Posts Tagged ‘men’s hair’
Make Curly Hair Men Your Clients
by Ivan Zoot/The Clipper Guy on Friday, October 14th, 2011
Guys make up roughly half the population of the world. On top of that, approximately half of them have textured or curly hair. Curly hair men face the same styling challenges as women, and there are plenty of opportunities for the hair cutters out there who are willing to help them.
Here are my top five tips for positioning yourself as an asset to curly haired guys. Help them manage their curls and they will help you to become a highly successful curly hair cutter.
1. Consult with pictures
If a picture is worth 1,000 words with any client, it can be worth a few more with the guys. Different looks and lengths may be tough for guys to imagine. Using a style book and updated men images will help to paint clear images of the end result you have in mind.
2. Use simple language
To a guy, volume is a knob on a radio, not hair fullness. Texture is the feel of the fabric on their jacket, not the way their hair feels. Hair business lingo is a foreign language to guys. Use simple terms and “guy talk.” Talk texture using the word “curliness.” Body and volume can be described as “fullness.” Styling glaze, no matter how fancy and New-Agey it is, is just hair gel to a guy. Don’t dumb it down, but keep it simple.
3. Take them shorter
Less hair is easier to manage than more hair. Short hair cuts are fast to style and easy to work with. The added bonus for you is that curly hair men are a quick cut in your chair and then back again before you know it. Wavy to curly hair that is cut down below the wave will fall in beautifully. Kinky curly hair can be a monster for many guys to manage at longer lengths.
4. Get hands on with take-home hair care product
You must do more than recommend take home hair care product at the front of the shop. Get product out of the bottle, into their hands and onto their hair at the chair. Show them how much to use and how to use it. Do their hair for them so they can see how you do it. Have them do it for you so you can confirm that they are on the same page. Send them home trained and stocked.
5. Rebook commandingly
Tell them. Do not ask them. If it is a four week hair cut, explain the need to be back in four weeks and assist them at the desk in booking their next appointment before they leave. Where you lead, they will follow. The responsibility is on you to take the lead.
The common theme in all of these is all about taking control of the salon visit and experience. Curly hair men will appreciate the direction and clear guidance. You will enjoy their loyal patronage.
Special Tips for Men’s Curly Hair Styles
by Chair to Chair/Shannon McCarthy on Tuesday, June 7th, 2011
Shannon McCarthy is a senior stylist and educator for James Joseph Studio and James Joseph Salon. James Joseph Salon and Studios are the most award-winning salons in Boston with more than 30 local and national awards. James Joseph Salon has been named one of the Top 100 Salons in America by “Elle” magazine, and James Joseph Studio has been named the Best Affordable Salon in Boston. James Joseph has also been one of the Salon Today 200 three times.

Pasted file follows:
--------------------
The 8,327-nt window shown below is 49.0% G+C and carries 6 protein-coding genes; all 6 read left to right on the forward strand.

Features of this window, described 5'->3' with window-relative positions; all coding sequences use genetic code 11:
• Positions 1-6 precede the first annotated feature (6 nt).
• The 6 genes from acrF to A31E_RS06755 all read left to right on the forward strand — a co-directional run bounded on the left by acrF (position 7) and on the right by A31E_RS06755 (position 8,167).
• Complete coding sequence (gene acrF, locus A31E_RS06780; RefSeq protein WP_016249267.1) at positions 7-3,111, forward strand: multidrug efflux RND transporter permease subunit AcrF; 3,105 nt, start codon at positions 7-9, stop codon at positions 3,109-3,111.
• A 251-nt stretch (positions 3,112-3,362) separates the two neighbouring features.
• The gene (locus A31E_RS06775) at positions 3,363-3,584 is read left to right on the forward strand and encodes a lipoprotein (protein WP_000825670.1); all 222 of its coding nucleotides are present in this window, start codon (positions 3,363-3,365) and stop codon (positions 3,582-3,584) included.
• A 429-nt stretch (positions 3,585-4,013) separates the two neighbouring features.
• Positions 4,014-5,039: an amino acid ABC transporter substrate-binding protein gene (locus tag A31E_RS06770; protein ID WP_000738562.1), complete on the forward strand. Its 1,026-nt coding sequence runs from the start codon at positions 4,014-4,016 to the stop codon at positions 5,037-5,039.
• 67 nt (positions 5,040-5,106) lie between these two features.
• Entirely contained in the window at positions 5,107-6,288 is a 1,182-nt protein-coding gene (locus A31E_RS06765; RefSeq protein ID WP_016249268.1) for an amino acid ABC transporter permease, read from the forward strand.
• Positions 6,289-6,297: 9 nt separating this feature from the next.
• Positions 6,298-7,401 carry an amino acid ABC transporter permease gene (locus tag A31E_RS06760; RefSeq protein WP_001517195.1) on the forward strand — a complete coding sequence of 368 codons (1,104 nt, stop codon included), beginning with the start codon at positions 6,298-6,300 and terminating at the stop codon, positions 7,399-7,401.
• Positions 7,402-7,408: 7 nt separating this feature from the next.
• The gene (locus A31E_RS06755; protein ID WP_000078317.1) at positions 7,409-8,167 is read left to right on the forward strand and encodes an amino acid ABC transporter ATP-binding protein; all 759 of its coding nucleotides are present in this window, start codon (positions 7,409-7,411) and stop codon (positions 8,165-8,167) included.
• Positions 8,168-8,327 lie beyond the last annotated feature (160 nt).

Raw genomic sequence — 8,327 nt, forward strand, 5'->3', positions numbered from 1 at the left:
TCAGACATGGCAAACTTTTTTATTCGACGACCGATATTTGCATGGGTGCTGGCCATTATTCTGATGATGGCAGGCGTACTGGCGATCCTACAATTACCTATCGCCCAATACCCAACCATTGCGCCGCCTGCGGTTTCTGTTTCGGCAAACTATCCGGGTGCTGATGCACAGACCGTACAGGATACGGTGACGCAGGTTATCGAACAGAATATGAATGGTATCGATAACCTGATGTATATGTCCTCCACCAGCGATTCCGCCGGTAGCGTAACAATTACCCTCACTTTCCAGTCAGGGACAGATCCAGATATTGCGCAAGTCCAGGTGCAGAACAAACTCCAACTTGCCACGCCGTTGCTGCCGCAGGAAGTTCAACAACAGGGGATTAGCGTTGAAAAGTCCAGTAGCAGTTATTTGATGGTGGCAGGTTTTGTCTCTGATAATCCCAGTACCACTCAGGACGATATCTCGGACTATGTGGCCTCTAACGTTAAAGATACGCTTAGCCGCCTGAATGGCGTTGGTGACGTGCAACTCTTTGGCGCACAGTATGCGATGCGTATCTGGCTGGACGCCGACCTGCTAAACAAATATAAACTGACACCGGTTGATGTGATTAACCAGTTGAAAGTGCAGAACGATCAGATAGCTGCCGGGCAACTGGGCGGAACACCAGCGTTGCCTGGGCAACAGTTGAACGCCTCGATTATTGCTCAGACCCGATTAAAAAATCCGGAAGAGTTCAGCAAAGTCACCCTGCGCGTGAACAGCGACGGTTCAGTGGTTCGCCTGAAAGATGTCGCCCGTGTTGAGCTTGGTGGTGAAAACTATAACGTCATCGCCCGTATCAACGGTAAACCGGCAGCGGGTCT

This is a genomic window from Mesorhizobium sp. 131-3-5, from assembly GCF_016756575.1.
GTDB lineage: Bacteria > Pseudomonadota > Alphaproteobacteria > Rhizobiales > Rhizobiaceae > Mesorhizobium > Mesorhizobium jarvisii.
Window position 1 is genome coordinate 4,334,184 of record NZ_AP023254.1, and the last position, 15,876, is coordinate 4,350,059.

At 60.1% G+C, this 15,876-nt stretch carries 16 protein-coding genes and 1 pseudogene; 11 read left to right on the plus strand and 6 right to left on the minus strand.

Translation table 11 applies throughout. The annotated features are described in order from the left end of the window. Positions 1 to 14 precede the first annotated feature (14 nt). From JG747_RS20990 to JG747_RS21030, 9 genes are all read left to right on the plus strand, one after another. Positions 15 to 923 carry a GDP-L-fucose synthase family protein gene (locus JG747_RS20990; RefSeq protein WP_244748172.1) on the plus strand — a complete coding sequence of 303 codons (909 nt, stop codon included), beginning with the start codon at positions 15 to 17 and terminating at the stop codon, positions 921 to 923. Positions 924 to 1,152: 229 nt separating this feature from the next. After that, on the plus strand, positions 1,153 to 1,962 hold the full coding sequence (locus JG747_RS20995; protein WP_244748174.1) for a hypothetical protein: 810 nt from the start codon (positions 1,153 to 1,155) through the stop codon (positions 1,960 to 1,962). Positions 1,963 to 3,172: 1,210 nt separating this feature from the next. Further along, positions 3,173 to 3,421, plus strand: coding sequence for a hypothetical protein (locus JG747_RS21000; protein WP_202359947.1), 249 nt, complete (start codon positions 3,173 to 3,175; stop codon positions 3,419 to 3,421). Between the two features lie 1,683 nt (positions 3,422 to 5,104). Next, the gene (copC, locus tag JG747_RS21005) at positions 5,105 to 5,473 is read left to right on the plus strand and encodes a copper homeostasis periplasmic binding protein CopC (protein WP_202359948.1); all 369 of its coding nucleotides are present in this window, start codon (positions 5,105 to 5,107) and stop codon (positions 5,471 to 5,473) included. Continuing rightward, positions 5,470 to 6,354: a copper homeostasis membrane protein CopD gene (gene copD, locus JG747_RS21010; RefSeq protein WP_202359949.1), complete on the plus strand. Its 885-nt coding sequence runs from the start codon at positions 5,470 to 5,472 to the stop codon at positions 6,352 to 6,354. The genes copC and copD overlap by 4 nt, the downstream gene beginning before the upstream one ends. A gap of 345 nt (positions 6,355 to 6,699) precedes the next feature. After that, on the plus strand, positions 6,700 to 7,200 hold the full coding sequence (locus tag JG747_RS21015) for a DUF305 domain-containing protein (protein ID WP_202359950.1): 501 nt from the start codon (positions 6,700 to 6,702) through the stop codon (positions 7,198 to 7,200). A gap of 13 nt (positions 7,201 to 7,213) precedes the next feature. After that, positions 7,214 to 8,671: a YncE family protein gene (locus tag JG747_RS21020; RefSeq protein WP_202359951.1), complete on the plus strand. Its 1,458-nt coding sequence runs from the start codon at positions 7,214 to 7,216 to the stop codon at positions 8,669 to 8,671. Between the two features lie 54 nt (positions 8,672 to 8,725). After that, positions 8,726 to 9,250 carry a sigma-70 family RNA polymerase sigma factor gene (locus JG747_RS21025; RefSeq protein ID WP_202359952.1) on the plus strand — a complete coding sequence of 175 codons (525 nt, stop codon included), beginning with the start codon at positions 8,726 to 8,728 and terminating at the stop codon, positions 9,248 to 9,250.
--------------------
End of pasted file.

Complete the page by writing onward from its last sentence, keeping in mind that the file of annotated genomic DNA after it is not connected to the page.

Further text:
Finding the right length when working with men’s curly hair styles can be quite a task. There are many guys out there with great curls who simply don’t know how to manage them. I have encountered many male clients who are always going back and forth trying to find a way to work with their curls. It is our job as stylist to tell them their options.
Always have a thorough consultation to help the client decide if having a longer style is realistic for him. Make sure he is ready to commit to changing his routine in the morning and that he is ready to commit to using good products. Knowing how much time he has to spend in the morning will help you to decide the direction in which to go.
Try a Short Style
If you have a very low-maintenance kind of guy, working on the shorter side is most recommendable. For him, you will most likely be cutting the curl out. If you can stay somewhere in the middle of a “boys regular” and medium length hair, be careful to check the hairline and see how much you can actually taper.
Going too short on the sides can sometimes result in being unable to properly taper the curls he may have around his hairline. Keep this is mind during the consultation, and suggest men’s curly hair styles in a realistic length the client is comfortable with.
Show them a creamy, workable pomade to help keep the curls on the top of the head in place. I like to show them every step from taking a finger tip full of product to emulsifying it in my palm and finger tips to applying it to the sides then forward then working it back to the crown.
Products for Longer Curls
For curly men wanting to keep their hair on the longer side, the right product is a must. Longer styles on men will require a bit more work. Make sure when consulting that you tell them exactly what they will have to do to maintain a longer style. This includes more frequent cuts and the generous use of product.
It is also important for us as stylist to be honest and tell them if their texture will look good with a longer style and how bad it could look without the right product. If your client has never tried to work with a longer style, find a happy medium to help them achieve a longer look and still be able to manage it at home. Start with a medium length to ease them into it.
Curly Care at Home